And at the same time, I can do it from home. I can stop working at around 3:30 and take Ian to activities. I can make dinner. I can go for a run in the morning. If the car breaks down or Ian’s bus driver flames out, I am around to handle the crisis.

But all this flexibility comes with a cost. There’s not much money in freelance writing, and there’s a lot of hustling. Maybe it’s time to take a less interesting, but full-time job at a foundation or a think tank in Manhattan. Farming out my household and parenting chores to others would be a necessity. I would have an hour commute on a good day. I have no idea who would make dinner, if I didn’t get home until 7.

I’m going to give myself one more year of writing full time to see where things go. I’m shutting down some of the volunteer work that I do in the community, so I can devote more time towards that goal. I want to squeeze as much awesomeness out of the next year, before I do something simply for a more regular paycheck.

And More Gossip From the Mechanic

Last night, Jonah drove home from an evening of Fortnite at Jimmy’s house and announced that there was a bad smell coming from the car. Bad smells aren’t enough to move us to deal with car problems. But when black smoke started coming out from under the hood this morning, we agreed that prompt action was needed.

I wasn’t in the mood for prompt car action, because I had a full day of work planned out. Instead, I had to drive 30 minutes to the mechanic and pick up a spare car from my parents. Any trip to my parents now requires an additional 30 minutes on simplistic tech problems and lunch and tea. On the way back, I had to pick up groceries.

The day is shot. Ugh. Might as well blog.

When I dropped off the car, I had to do some mandatory chit-chat with Jimmy the mechanic. Jimmy fixes my extended family’s fleet of Toyotas and Subarus. He’s honest and hardworking and worth the 30 minute drive.

Jimmy was in a bad mood this morning, too. His best worker, Dave, quit, after working with him for eight years. Dave went to work for a dealership where he will get paid more money and get health insurance and benefits. As a small business owner, Jimmy can’t offer health insurance. His own health insurance is 20K per year.

Jimmy needs to find a replacement and is stuck. He had one guy for two weeks, but he showed up late every day and he only lived a block away. He fired him. He said that all the guys coming out of tech school are terrible. They don’t want to work hard or get dirty. I guess tech schools aren’t attracting the highest quality workers. I also guess that not too many people are willing to work at a job without health insurance.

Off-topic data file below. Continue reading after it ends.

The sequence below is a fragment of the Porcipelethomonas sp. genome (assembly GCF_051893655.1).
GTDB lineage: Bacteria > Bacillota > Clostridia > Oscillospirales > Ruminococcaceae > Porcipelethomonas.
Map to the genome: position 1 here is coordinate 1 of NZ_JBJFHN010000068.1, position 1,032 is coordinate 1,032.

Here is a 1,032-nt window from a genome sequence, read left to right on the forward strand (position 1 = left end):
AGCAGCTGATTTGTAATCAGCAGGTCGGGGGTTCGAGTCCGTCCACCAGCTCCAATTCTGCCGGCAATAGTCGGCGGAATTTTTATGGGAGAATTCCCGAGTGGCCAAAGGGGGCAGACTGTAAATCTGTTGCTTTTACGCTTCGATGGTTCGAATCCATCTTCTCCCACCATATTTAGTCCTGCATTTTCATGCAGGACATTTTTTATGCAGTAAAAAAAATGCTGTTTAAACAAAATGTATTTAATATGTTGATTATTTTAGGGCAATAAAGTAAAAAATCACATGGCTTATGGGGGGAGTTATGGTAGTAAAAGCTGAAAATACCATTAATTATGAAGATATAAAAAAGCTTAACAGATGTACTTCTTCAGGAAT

Anyway, this gossip is interesting mostly because it is almost the exact same story that I heard from my contractor two weeks ago.

I’m interested in these stories not just because I think it’s a sign that there is great unraveling of the economy. I’m paying attention, because it’s personal. I can’t imagine that Ian is going to be able to attend a traditional four-year college. His reading skills aren’t on grade level, and he certainly could never manage the social skills of dorm room.

He does, however, have mad computer and engineering skills, so I’m started to dip my big toe into information about technical schools and community colleges. What’s the best way to get him in a cubicle with a computer? There are lots of stories about how vocational schools are the wave of the future, but I suspect it’s more hype than reality.

Tom Wolfe on Graduate School

Very sorry about Tom Wolfe’s passing. I loved Bonfire of the Vanities.

Here’s what Wolfe said about going to grad school.

I had just spent five years in graduate school, a statement that may mean nothing to people who never served such a stretch; it is the explanation, nonetheless. I’m not sure I can give you the remotest idea of what graduate school is like. Nobody ever has. Millions of Americans now go to graduate schools, but just say the phrase—”graduate school”—and what picture leaps into the brain? No picture, not even a blur. Half the people I knew in graduate school were going to write a novel about it. I thought about it myself. No one ever wrote such a book, as far as I know. Everyone used to sniff the air. How morbid! How poisonous! Nothing else like it in the world! But the subject always defeated them. It defied literary exploitation. Such a novel would be a study of frustration, but a form of frustration so exquisite, so ineffable, nobody could describe it. Try to imagine the worst part of the worst Antonioni movie you ever saw, or reading Mr. Sammler’s Planet at one sitting, or just reading it, or being locked inside a Seaboard Railroad roomette, sixteen miles from Gainesville, Florida, heading north on the Miami-to-New York run, with no water and the radiator turning red in an amok psychotic over boil, and George McGovern sitting beside you telling you his philosophy of government. That will give you the general atmosphere.